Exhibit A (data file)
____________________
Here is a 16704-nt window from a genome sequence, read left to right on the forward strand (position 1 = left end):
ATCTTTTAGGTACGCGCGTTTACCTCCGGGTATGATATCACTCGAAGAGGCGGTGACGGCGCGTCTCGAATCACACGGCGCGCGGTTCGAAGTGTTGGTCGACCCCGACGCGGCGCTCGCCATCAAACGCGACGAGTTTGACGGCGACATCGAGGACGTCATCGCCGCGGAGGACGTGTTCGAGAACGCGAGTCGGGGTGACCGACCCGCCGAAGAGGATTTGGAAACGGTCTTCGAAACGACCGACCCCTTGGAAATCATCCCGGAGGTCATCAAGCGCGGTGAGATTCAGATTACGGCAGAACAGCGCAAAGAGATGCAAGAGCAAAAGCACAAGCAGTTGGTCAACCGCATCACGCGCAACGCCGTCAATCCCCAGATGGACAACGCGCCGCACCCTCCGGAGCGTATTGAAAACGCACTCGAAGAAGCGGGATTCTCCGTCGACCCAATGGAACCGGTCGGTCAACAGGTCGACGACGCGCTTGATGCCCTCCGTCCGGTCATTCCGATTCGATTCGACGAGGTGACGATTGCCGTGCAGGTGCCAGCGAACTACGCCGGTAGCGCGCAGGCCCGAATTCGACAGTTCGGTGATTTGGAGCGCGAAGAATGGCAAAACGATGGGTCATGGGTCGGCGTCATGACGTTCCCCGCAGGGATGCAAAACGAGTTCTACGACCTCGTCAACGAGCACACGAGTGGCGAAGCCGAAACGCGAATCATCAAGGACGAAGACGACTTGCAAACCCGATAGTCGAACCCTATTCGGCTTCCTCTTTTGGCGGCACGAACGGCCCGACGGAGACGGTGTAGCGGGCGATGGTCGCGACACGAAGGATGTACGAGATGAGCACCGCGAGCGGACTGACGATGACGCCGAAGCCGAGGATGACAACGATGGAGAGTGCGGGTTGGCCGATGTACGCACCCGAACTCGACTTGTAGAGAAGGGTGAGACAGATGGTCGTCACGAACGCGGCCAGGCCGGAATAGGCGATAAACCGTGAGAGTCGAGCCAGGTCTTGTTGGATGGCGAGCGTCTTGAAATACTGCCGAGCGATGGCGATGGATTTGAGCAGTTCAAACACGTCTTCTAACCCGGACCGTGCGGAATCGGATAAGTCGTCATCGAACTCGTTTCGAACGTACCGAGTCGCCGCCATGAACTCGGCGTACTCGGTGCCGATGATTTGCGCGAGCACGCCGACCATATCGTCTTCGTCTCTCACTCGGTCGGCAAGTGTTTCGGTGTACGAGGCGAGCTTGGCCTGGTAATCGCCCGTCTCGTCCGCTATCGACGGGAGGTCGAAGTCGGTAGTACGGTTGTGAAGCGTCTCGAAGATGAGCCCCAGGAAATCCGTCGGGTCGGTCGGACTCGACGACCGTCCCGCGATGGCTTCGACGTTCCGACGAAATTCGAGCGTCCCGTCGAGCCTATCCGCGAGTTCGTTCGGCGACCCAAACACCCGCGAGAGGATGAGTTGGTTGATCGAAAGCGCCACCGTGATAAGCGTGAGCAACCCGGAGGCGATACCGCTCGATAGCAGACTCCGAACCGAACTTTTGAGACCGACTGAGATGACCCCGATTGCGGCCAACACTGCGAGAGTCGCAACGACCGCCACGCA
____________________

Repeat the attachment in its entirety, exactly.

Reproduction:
Here is a 16704-nt window from a genome sequence, read left to right on the forward strand (position 1 = left end):
ATCTTTTAGGTACGCGCGTTTACCTCCGGGTATGATATCACTCGAAGAGGCGGTGACGGCGCGTCTCGAATCACACGGCGCGCGGTTCGAAGTGTTGGTCGACCCCGACGCGGCGCTCGCCATCAAACGCGACGAGTTTGACGGCGACATCGAGGACGTCATCGCCGCGGAGGACGTGTTCGAGAACGCGAGTCGGGGTGACCGACCCGCCGAAGAGGATTTGGAAACGGTCTTCGAAACGACCGACCCCTTGGAAATCATCCCGGAGGTCATCAAGCGCGGTGAGATTCAGATTACGGCAGAACAGCGCAAAGAGATGCAAGAGCAAAAGCACAAGCAGTTGGTCAACCGCATCACGCGCAACGCCGTCAATCCCCAGATGGACAACGCGCCGCACCCTCCGGAGCGTATTGAAAACGCACTCGAAGAAGCGGGATTCTCCGTCGACCCAATGGAACCGGTCGGTCAACAGGTCGACGACGCGCTTGATGCCCTCCGTCCGGTCATTCCGATTCGATTCGACGAGGTGACGATTGCCGTGCAGGTGCCAGCGAACTACGCCGGTAGCGCGCAGGCCCGAATTCGACAGTTCGGTGATTTGGAGCGCGAAGAATGGCAAAACGATGGGTCATGGGTCGGCGTCATGACGTTCCCCGCAGGGATGCAAAACGAGTTCTACGACCTCGTCAACGAGCACACGAGTGGCGAAGCCGAAACGCGAATCATCAAGGACGAAGACGACTTGCAAACCCGATAGTCGAACCCTATTCGGCTTCCTCTTTTGGCGGCACGAACGGCCCGACGGAGACGGTGTAGCGGGCGATGGTCGCGACACGAAGGATGTACGAGATGAGCACCGCGAGCGGACTGACGATGACGCCGAAGCCGAGGATGACAACGATGGAGAGTGCGGGTTGGCCGATGTACGCACCCGAACTCGACTTGTAGAGAAGGGTGAGACAGATGGTCGTCACGAACGCGGCCAGGCCGGAATAGGCGATAAACCGTGAGAGTCGAGCCAGGTCTTGTTGGATGGCGAGCGTCTTGAAATACTGCCGAGCGATGGCGATGGATTTGAGCAGTTCAAACACGTCTTCTAACCCGGACCGTGCGGAATCGGATAAGTCGTCATCGAACTCGTTTCGAACGTACCGAGTCGCCGCCATGAACTCGGCGTACTCGGTGCCGATGATTTGCGCGAGCACGCCGACCATATCGTCTTCGTCTCTCACTCGGTCGGCAAGTGTTTCGGTGTACGAGGCGAGCTTGGCCTGGTAATCGCCCGTCTCGTCCGCTATCGACGGGAGGTCGAAGTCGGTAGTACGGTTGTGAAGCGTCTCGAAGATGAGCCCCAGGAAATCCGTCGGGTCGGTCGGACTCGACGACCGTCCCGCGATGGCTTCGACGTTCCGACGAAATTCGAGCGTCCCGTCGAGCCTATCCGCGAGTTCGTTCGGCGACCCAAACACCCGCGAGAGGATGAGTTGGTTGATCGAAAGCGCCACCGTGATAAGCGTGAGCAACCCGGAGGCGATACCGCTCGATAGCAGACTCCGAACCGAACTTTTGAGACCGACTGAGATGACCCCGATTGCGGCCAACACTGCGAGAGTCGCAACGACCGCCACGCA